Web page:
Pest Controllers and Bees
The first thing many people do when they come across bees in their garden or home is to contact a pest controller. In the UK, pest controllers will generally 'treat' (a euphemism for kill) wasp nests, but if you have bees - especially honey bees, they will usually advise you to contact a bee keeper. Some pest controllers may even claim that the bees are a protected species and cannot be touched. In actual fact, in the UK bees have no greater legal protection than other wildlife. However, anyone poisoning a honey bee colony does carry a legal responsibility to ensure that no other bees can access the now poisoned stores of honey and honeycomb. Failure to do so can result in significant fines. For an example see here.
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So if you have a bee swarm what should you do?
Contact a bee swarm collector, see here for contact numbers. Some local collectors will collect your honey bee swarm free of charge and do so to help maintain the sadly depleted stocks of feral honey bees.
If you live in Gravesham or it's surrounding area*
(*Gravesend, Cobham, Higham, Luddesdown, Meopham, Shorne, Vigo, Culverstone Green, Northfleet, Chalk, Gadshill, Meopham Green, Sole Street, Thong, New Barn, Longfield, New Ash Green, Hartley, Dartford, Wrotham, North Kent, Istead Rise, Southfleet, Betsham, Hodsoll Street, Harvel)
Are you sure they're honey bees?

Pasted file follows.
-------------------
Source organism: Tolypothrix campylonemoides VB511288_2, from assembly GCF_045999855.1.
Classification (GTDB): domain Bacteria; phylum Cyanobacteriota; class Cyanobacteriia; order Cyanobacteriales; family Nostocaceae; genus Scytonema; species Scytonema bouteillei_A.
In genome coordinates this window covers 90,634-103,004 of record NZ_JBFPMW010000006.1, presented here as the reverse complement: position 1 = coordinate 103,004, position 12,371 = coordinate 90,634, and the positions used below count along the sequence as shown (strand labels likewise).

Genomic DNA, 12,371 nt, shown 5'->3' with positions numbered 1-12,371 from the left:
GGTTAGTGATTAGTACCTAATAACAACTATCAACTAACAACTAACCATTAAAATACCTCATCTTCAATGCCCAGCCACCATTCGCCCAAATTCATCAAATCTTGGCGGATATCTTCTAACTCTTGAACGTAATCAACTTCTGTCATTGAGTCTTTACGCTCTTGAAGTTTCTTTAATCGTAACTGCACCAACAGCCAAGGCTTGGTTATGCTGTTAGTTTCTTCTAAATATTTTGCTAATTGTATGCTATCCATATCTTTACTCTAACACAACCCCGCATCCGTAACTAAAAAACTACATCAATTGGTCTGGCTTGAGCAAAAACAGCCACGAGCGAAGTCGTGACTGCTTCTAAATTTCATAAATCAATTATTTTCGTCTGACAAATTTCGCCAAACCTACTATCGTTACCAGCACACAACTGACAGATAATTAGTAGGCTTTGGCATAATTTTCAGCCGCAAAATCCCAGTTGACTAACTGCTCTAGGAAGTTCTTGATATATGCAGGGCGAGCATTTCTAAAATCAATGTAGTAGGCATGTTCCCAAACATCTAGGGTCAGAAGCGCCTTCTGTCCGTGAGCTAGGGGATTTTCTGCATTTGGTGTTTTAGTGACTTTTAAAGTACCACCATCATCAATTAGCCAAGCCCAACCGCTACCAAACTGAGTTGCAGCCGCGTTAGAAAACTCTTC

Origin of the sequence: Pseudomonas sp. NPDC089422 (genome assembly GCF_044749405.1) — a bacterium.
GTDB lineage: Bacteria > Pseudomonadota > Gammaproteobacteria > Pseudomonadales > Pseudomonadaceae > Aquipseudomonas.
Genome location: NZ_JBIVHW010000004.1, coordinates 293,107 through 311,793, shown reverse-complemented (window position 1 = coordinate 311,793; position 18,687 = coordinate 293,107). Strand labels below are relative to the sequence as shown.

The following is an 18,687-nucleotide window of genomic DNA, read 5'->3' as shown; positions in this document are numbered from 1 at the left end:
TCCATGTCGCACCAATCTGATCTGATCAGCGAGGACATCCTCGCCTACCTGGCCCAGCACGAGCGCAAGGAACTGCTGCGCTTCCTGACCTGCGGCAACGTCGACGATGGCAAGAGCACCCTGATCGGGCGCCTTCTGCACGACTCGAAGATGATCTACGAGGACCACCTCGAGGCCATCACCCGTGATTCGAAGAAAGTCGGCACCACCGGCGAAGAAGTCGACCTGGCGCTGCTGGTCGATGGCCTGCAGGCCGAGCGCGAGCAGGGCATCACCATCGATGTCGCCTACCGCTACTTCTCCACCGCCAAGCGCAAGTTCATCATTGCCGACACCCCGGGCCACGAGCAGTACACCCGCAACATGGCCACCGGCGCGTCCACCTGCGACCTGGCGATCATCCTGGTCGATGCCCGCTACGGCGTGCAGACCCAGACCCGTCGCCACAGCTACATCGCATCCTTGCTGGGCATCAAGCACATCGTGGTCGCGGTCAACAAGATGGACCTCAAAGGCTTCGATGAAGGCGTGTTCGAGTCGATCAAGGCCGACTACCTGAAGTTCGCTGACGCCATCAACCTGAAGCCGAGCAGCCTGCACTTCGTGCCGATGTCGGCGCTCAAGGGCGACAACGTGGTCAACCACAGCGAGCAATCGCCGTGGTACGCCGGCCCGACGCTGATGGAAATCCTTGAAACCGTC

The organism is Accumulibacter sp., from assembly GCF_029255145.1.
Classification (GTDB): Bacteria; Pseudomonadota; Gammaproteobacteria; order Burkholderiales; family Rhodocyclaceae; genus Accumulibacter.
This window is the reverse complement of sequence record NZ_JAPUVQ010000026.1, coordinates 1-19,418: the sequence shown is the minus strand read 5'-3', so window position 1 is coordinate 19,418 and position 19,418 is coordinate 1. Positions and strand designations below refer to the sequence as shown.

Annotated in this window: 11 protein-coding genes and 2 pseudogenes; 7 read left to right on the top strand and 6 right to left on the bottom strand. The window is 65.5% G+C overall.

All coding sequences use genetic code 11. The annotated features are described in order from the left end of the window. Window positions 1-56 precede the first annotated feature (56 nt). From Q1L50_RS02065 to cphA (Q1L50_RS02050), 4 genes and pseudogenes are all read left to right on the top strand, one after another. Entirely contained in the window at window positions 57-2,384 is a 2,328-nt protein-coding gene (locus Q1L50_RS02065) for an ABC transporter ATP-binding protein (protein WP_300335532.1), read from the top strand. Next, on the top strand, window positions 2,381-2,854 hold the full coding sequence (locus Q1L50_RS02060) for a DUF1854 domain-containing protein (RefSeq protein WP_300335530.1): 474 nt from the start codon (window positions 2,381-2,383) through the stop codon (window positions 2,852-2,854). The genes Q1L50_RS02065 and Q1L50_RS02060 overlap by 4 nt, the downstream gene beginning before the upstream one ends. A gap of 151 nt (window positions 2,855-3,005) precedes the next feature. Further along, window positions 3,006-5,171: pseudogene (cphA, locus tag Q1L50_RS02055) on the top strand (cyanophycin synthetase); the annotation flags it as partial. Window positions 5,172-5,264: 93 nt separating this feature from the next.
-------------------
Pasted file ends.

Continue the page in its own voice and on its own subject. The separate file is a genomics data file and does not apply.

If it's a swarm then you've got honey bees . . .
If you have a honey bee swarm you are witnessing one of the wonders of the natural world, part of the reproductive cycle of the honey bee colony and an important part of putting food on our tables. To find out more see here.
If you are sure that you have a bee swarm then a call to one of the volunteer honey bee swarm collectors will often see the swarm removed free of charge. A list of contacts is provided at the end of this page.
Alternatively, you may have had honey bees for a while. If you have had them for more than two to three days then they are most probably setting up a permanent home in which case they are classified as an established colony.
If the colony is accessible (for instance inside a rabbit hutch or a gas meter box) then one of the volunteer swarm collectors will most probably still be happy to remove the bees for you. If the bees are not accessible (for instance in a chimney under floorboards or in a cavity wall), then specialist advice must be sought as masonry or wood work may be required to expose the colony so that the beekeeper can carry out their task.
Kent Bee Keepers Association (KBKA): Web: http://www.kentbee.com/kbka/info/swarms/
The KBKA maintains a list of swarm collectors throughout Kent. Collectors may require refunding of their travel costs or a contribution to association funds.
If you live outside the Gravesham area :
Use Your Postcode To Find A Swarm Collector:
This online map based facility allows you to enter your postcode and then shows which swarm collectors are close to you along with their contact details.